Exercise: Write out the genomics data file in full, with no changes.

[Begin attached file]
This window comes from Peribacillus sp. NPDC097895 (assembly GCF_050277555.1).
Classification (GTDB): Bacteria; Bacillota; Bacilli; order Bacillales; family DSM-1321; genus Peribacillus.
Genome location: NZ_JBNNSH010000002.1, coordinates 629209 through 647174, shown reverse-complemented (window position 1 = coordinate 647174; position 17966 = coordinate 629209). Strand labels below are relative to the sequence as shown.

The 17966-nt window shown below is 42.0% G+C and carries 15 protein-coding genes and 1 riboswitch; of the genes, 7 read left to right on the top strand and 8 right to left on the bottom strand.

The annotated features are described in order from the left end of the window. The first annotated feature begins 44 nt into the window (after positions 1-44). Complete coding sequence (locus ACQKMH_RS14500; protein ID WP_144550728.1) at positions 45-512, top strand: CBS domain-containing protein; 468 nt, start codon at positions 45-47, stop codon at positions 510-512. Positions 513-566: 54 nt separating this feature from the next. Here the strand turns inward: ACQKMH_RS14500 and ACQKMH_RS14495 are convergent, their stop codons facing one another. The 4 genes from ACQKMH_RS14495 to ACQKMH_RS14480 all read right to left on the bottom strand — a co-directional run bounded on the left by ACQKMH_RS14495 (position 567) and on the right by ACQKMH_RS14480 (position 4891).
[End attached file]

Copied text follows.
This window comes from Peribacillus sp. NPDC097895 (assembly GCF_050277555.1).
Classification (GTDB): Bacteria; Bacillota; Bacilli; order Bacillales; family DSM-1321; genus Peribacillus.
Genome location: NZ_JBNNSH010000002.1, coordinates 629209 through 647174, shown reverse-complemented (window position 1 = coordinate 647174; position 17966 = coordinate 629209). Strand labels below are relative to the sequence as shown.

The 17966-nt window shown below is 42.0% G+C and carries 15 protein-coding genes and 1 riboswitch; of the genes, 7 read left to right on the top strand and 8 right to left on the bottom strand.

The annotated features are described in order from the left end of the window. The first annotated feature begins 44 nt into the window (after positions 1-44). Complete coding sequence (locus ACQKMH_RS14500; protein ID WP_144550728.1) at positions 45-512, top strand: CBS domain-containing protein; 468 nt, start codon at positions 45-47, stop codon at positions 510-512. Positions 513-566: 54 nt separating this feature from the next. Here the strand turns inward: ACQKMH_RS14500 and ACQKMH_RS14495 are convergent, their stop codons facing one another. The 4 genes from ACQKMH_RS14495 to ACQKMH_RS14480 all read right to left on the bottom strand — a co-directional run bounded on the left by ACQKMH_RS14495 (position 567) and on the right by ACQKMH_RS14480 (position 4891).